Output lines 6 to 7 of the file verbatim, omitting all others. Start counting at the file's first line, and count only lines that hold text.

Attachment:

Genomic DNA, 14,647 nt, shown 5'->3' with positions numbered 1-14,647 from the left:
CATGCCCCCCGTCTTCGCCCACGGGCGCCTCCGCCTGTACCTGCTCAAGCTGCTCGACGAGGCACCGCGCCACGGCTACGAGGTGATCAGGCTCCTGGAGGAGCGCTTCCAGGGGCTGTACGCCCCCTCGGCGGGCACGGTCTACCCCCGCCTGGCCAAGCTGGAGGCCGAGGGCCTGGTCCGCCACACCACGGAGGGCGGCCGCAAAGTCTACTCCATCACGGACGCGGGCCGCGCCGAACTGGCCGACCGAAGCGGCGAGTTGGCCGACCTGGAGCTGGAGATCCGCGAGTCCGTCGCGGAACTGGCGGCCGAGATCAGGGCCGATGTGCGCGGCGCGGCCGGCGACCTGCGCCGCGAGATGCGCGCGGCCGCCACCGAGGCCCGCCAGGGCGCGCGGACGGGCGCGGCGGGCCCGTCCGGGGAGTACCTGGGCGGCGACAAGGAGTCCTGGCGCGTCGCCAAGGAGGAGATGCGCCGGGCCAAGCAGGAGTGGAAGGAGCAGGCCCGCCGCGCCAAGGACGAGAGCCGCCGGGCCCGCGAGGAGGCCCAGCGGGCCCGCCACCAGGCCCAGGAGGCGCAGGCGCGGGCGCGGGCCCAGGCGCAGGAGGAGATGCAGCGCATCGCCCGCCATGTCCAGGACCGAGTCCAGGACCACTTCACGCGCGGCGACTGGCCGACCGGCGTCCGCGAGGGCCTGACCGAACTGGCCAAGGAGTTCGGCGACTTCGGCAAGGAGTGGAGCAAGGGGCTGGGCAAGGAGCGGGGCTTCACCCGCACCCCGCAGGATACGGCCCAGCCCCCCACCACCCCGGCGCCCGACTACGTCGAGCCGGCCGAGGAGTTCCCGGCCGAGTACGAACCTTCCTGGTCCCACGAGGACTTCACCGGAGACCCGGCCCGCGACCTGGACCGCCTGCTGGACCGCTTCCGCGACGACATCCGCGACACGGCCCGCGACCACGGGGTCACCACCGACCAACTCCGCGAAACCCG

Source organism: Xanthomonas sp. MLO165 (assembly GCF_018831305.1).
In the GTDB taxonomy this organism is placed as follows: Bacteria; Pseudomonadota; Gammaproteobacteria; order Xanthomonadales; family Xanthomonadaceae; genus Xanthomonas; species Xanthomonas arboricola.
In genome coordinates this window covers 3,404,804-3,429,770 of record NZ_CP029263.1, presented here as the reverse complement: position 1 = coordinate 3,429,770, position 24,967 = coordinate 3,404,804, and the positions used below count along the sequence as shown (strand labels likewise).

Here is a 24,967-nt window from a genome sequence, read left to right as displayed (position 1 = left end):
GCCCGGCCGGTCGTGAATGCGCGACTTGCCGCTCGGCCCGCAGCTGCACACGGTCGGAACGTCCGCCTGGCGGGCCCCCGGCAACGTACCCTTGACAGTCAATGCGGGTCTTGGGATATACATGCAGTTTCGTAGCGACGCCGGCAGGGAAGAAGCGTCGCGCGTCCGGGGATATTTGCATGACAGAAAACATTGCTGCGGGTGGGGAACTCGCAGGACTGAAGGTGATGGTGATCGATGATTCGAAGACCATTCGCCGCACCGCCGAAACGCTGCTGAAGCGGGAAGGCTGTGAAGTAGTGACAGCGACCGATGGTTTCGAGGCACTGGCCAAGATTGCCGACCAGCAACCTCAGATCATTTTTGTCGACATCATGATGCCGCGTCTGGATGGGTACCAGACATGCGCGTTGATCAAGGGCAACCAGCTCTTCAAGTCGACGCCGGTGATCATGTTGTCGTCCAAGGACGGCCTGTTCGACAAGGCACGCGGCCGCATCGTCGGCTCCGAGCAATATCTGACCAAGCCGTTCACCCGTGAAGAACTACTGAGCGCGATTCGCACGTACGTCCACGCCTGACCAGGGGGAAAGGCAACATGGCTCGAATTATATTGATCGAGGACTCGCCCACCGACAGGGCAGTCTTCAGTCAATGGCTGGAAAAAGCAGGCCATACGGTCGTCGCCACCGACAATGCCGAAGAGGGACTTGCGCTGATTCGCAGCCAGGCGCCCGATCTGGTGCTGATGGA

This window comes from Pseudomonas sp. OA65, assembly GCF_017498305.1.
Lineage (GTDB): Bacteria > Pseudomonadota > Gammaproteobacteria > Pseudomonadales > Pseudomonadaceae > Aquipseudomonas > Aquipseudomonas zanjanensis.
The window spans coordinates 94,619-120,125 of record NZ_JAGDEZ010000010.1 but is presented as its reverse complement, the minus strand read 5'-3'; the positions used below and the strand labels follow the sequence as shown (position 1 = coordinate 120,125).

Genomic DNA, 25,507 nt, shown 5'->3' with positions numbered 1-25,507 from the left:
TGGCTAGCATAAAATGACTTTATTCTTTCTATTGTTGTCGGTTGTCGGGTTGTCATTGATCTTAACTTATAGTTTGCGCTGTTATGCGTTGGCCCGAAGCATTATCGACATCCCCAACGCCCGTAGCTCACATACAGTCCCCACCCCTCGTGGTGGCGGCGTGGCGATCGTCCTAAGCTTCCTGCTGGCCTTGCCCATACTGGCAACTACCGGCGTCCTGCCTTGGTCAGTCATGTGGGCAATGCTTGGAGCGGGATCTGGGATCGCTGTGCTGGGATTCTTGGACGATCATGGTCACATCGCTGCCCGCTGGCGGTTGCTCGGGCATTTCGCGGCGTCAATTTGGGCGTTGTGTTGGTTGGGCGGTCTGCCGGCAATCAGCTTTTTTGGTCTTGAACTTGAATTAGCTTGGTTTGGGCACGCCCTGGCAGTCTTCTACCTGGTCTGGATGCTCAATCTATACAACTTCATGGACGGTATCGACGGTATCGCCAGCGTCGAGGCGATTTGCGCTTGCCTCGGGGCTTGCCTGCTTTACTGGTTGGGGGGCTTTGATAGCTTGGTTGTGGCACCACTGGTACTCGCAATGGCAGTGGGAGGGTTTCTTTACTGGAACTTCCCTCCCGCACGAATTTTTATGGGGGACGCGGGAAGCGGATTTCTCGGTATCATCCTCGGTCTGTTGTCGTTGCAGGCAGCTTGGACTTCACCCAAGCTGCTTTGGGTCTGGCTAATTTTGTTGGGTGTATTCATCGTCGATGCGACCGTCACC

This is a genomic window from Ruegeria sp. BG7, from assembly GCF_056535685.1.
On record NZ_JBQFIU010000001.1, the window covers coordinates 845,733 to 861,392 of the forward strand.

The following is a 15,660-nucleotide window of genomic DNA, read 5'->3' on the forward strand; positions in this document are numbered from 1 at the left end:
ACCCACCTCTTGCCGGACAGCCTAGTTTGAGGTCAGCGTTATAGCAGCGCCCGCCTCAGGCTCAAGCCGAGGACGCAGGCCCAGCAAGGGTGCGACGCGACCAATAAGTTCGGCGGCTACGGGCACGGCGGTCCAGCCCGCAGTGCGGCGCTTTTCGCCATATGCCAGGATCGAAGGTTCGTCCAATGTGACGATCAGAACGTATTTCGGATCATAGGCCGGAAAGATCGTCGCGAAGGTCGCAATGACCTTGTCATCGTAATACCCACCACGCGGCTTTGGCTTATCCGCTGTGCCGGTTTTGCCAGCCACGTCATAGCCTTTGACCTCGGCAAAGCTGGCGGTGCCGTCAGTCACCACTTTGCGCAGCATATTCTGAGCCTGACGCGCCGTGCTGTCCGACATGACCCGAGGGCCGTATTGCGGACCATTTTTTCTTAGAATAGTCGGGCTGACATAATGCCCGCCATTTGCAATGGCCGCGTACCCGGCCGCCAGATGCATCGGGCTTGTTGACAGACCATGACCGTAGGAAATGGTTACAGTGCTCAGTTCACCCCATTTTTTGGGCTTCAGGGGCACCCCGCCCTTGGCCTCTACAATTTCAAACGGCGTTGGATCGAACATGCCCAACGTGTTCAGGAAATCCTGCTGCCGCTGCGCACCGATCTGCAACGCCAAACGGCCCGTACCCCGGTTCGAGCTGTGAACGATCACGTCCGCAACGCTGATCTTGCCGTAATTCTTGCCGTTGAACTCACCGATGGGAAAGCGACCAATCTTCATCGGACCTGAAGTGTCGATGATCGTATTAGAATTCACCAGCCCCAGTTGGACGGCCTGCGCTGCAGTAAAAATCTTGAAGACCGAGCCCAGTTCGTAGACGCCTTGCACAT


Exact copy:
Here is a 24,967-nt window from a genome sequence, read left to right as displayed (position 1 = left end):
GCCCGGCCGGTCGTGAATGCGCGACTTGCCGCTCGGCCCGCAGCTGCACACGGTCGGAACGTCCGCCTGGCGGGCCCCCGGCAACGTACCCTTGACAGTCAATGCGGGTCTTGGGATATACATGCAGTTTCGTAGCGACGCCGGCAGGGAAGAAGCGTCGCGCGTCCGGGGATATTTGCATGACAGAAAACATTGCTGCGGGTGGGGAACTCGCAGGACTGAAGGTGATGGTGATCGATGATTCGAAGACCATTCGCCGCACCGCCGAAACGCTGCTGAAGCGGGAAGGCTGTGAAGTAGTGACAGCGACCGATGGTTTCGAGGCACTGGCCAAGATTGCCGACCAGCAACCTCAGATCATTTTTGTCGACATCATGATGCCGCGTCTGGATGGGTACCAGACATGCGCGTTGATCAAGGGCAACCAGCTCTTCAAGTCGACGCCGGTGATCATGTTGTCGTCCAAGGACGGCCTGTTCGACAAGGCACGCGGCCGCATCGTCGGCTCCGAGCAATATCTGACCAAGCCGTTCACCCGTGAAGAACTACTGAGCGCGATTCGCACGTACGTCCACGCCTGACCAGGGGGAAAGGCAACATGGCTCGAATTATATTGATCGAGGACTCGCCCACCGACAGGGCAGTCTTCAGTCAATGGCTGGAAAAAGCAGGCCATACGGTCGTCGCCACCGACAATGCCGAAGAGGGACTTGCGCTGATTCGCAGCCAGGCGCCCGATCTGGTGCTGATGGA